Bard to the future

TOM BROWN

One of the weird things about writing a novel set in the near-future was watching real life catch up with the imagined world of my story. It’s probably not a problem for more outlandish visions, but since So Long, Shakespeare depicts a future just one or two steps advanced from where we are now, there was always a slight fear that reality might overtake fiction if I didn’t get a move on.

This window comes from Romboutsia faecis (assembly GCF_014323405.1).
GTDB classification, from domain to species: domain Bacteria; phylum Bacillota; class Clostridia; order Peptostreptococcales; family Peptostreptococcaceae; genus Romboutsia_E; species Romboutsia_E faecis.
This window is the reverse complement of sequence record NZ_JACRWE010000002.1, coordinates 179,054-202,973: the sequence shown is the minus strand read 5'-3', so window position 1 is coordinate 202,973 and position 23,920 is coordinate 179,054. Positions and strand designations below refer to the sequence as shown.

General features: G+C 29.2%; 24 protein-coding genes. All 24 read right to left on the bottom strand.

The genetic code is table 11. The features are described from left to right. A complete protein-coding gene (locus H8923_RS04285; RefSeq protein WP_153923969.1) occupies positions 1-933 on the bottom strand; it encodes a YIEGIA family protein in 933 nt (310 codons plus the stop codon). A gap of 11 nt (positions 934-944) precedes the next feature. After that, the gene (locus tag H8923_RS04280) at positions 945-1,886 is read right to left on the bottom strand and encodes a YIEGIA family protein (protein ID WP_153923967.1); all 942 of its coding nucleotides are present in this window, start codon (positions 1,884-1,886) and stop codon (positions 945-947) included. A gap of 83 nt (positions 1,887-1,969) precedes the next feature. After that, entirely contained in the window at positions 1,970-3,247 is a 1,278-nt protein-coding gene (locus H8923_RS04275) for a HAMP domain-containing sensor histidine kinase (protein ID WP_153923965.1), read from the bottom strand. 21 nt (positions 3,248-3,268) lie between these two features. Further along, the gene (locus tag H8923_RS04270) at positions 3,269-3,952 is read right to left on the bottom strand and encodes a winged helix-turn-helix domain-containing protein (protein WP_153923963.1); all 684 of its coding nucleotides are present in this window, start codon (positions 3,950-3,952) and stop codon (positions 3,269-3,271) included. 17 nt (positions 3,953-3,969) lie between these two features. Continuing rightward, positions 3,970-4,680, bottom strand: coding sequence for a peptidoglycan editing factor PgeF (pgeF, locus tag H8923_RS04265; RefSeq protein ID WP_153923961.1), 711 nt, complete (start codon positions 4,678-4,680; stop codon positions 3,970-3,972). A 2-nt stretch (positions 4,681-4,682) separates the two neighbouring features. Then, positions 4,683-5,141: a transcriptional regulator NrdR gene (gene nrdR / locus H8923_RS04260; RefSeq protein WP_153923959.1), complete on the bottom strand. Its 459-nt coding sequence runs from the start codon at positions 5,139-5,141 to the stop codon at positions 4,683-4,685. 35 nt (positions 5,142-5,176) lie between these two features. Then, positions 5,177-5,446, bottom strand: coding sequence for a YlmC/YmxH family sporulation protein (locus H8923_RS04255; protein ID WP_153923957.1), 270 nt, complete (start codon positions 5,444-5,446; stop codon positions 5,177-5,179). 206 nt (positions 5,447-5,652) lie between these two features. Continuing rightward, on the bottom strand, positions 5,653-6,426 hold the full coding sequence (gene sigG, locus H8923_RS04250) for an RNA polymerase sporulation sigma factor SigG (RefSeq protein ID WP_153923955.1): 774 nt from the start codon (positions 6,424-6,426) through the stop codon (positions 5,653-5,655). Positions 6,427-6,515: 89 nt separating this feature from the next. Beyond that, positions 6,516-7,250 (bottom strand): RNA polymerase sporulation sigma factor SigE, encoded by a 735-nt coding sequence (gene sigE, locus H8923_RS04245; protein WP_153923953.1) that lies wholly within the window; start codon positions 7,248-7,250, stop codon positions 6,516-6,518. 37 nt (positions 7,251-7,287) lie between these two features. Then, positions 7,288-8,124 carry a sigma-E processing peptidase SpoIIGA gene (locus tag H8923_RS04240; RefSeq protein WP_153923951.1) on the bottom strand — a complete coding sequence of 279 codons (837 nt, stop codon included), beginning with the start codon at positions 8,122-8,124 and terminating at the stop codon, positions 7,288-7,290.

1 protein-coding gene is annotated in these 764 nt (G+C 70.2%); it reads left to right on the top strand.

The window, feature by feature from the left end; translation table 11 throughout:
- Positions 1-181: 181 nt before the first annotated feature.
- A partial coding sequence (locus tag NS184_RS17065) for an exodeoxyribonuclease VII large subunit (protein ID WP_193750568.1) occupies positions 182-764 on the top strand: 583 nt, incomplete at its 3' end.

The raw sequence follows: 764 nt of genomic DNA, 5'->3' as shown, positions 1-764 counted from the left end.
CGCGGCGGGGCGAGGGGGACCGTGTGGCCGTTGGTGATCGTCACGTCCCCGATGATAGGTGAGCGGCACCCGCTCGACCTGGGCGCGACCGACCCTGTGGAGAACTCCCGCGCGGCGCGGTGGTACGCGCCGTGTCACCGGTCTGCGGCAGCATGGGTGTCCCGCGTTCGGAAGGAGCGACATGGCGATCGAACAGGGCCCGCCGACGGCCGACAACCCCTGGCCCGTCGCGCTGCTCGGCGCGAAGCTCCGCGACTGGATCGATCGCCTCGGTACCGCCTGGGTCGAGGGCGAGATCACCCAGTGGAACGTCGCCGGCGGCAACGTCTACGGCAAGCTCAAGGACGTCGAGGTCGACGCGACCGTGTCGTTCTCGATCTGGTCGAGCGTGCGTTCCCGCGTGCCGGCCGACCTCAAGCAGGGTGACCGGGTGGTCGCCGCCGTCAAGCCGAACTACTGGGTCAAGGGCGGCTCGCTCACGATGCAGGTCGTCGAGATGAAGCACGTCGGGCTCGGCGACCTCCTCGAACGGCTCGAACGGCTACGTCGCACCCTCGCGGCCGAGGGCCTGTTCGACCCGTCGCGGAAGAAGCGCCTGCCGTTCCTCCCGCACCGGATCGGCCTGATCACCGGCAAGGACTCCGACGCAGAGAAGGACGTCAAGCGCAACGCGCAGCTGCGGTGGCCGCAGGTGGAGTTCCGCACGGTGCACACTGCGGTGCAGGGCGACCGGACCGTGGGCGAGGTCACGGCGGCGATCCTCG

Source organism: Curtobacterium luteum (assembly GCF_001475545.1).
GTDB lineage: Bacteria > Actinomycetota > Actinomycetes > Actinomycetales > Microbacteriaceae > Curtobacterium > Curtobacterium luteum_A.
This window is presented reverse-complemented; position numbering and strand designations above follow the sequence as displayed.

The two most susceptible strands of my plot related to the discovery that artistic creativity is a genetic absolute. As yet, of course, there is nothing but speculation as to the possibility of this, or indeed its potential implications. In my novel, however, the discovery happens pretty much at the start, before being dramatically addressed in two ways. There’s the mathematical angle, whereby a stubborn Stratfordian accidentally uncovers the numerical manifestation of the creative gene at work…

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